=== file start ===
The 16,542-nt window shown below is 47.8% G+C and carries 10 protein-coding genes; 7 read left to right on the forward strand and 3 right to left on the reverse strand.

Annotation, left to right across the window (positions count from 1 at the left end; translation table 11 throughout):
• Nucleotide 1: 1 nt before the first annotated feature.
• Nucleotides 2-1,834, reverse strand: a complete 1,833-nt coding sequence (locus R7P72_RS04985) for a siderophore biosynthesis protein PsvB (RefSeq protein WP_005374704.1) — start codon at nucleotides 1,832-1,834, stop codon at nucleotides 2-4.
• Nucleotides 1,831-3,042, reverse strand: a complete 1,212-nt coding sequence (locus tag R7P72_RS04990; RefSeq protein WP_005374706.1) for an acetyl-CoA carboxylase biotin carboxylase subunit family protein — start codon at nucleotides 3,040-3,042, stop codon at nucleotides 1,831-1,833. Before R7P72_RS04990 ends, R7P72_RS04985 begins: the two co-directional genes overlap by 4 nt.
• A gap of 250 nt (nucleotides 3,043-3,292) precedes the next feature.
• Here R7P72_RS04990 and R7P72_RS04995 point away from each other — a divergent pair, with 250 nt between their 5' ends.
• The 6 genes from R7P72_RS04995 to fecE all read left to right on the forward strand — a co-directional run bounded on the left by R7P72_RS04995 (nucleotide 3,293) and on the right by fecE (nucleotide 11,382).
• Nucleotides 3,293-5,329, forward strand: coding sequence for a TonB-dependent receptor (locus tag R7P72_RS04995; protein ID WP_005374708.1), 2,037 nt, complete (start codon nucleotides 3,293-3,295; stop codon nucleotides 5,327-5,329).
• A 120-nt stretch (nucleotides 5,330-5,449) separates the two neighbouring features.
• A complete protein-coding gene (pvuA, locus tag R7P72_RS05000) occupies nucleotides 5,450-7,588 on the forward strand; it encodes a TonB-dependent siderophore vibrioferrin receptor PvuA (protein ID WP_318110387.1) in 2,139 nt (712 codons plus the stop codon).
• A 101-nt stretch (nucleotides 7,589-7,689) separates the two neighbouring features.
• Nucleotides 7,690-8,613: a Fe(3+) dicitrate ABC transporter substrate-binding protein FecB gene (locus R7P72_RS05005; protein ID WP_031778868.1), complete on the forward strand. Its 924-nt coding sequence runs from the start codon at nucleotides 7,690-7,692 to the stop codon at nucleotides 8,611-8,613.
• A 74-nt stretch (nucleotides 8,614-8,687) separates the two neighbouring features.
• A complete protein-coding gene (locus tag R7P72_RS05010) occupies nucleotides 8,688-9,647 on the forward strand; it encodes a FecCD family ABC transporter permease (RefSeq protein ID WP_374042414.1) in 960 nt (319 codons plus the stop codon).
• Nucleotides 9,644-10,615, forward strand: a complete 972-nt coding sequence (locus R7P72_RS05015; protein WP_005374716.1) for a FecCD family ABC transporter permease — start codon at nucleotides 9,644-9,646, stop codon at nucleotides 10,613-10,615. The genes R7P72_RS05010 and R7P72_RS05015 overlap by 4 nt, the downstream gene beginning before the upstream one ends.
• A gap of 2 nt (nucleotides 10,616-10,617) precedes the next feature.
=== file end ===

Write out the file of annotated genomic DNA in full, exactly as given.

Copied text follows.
The 16,542-nt window shown below is 47.8% G+C and carries 10 protein-coding genes; 7 read left to right on the forward strand and 3 right to left on the reverse strand.

Annotation, left to right across the window (positions count from 1 at the left end; translation table 11 throughout):
• Nucleotide 1: 1 nt before the first annotated feature.
• Nucleotides 2-1,834, reverse strand: a complete 1,833-nt coding sequence (locus R7P72_RS04985) for a siderophore biosynthesis protein PsvB (RefSeq protein WP_005374704.1) — start codon at nucleotides 1,832-1,834, stop codon at nucleotides 2-4.
• Nucleotides 1,831-3,042, reverse strand: a complete 1,212-nt coding sequence (locus tag R7P72_RS04990; RefSeq protein WP_005374706.1) for an acetyl-CoA carboxylase biotin carboxylase subunit family protein — start codon at nucleotides 3,040-3,042, stop codon at nucleotides 1,831-1,833. Before R7P72_RS04990 ends, R7P72_RS04985 begins: the two co-directional genes overlap by 4 nt.
• A gap of 250 nt (nucleotides 3,043-3,292) precedes the next feature.
• Here R7P72_RS04990 and R7P72_RS04995 point away from each other — a divergent pair, with 250 nt between their 5' ends.
• The 6 genes from R7P72_RS04995 to fecE all read left to right on the forward strand — a co-directional run bounded on the left by R7P72_RS04995 (nucleotide 3,293) and on the right by fecE (nucleotide 11,382).
• Nucleotides 3,293-5,329, forward strand: coding sequence for a TonB-dependent receptor (locus tag R7P72_RS04995; protein ID WP_005374708.1), 2,037 nt, complete (start codon nucleotides 3,293-3,295; stop codon nucleotides 5,327-5,329).
• A 120-nt stretch (nucleotides 5,330-5,449) separates the two neighbouring features.
• A complete protein-coding gene (pvuA, locus tag R7P72_RS05000) occupies nucleotides 5,450-7,588 on the forward strand; it encodes a TonB-dependent siderophore vibrioferrin receptor PvuA (protein ID WP_318110387.1) in 2,139 nt (712 codons plus the stop codon).
• A 101-nt stretch (nucleotides 7,589-7,689) separates the two neighbouring features.
• Nucleotides 7,690-8,613: a Fe(3+) dicitrate ABC transporter substrate-binding protein FecB gene (locus R7P72_RS05005; protein ID WP_031778868.1), complete on the forward strand. Its 924-nt coding sequence runs from the start codon at nucleotides 7,690-7,692 to the stop codon at nucleotides 8,611-8,613.
• A 74-nt stretch (nucleotides 8,614-8,687) separates the two neighbouring features.
• A complete protein-coding gene (locus tag R7P72_RS05010) occupies nucleotides 8,688-9,647 on the forward strand; it encodes a FecCD family ABC transporter permease (RefSeq protein ID WP_374042414.1) in 960 nt (319 codons plus the stop codon).
• Nucleotides 9,644-10,615, forward strand: a complete 972-nt coding sequence (locus R7P72_RS05015; protein WP_005374716.1) for a FecCD family ABC transporter permease — start codon at nucleotides 9,644-9,646, stop codon at nucleotides 10,613-10,615. The genes R7P72_RS05010 and R7P72_RS05015 overlap by 4 nt, the downstream gene beginning before the upstream one ends.
• A gap of 2 nt (nucleotides 10,616-10,617) precedes the next feature.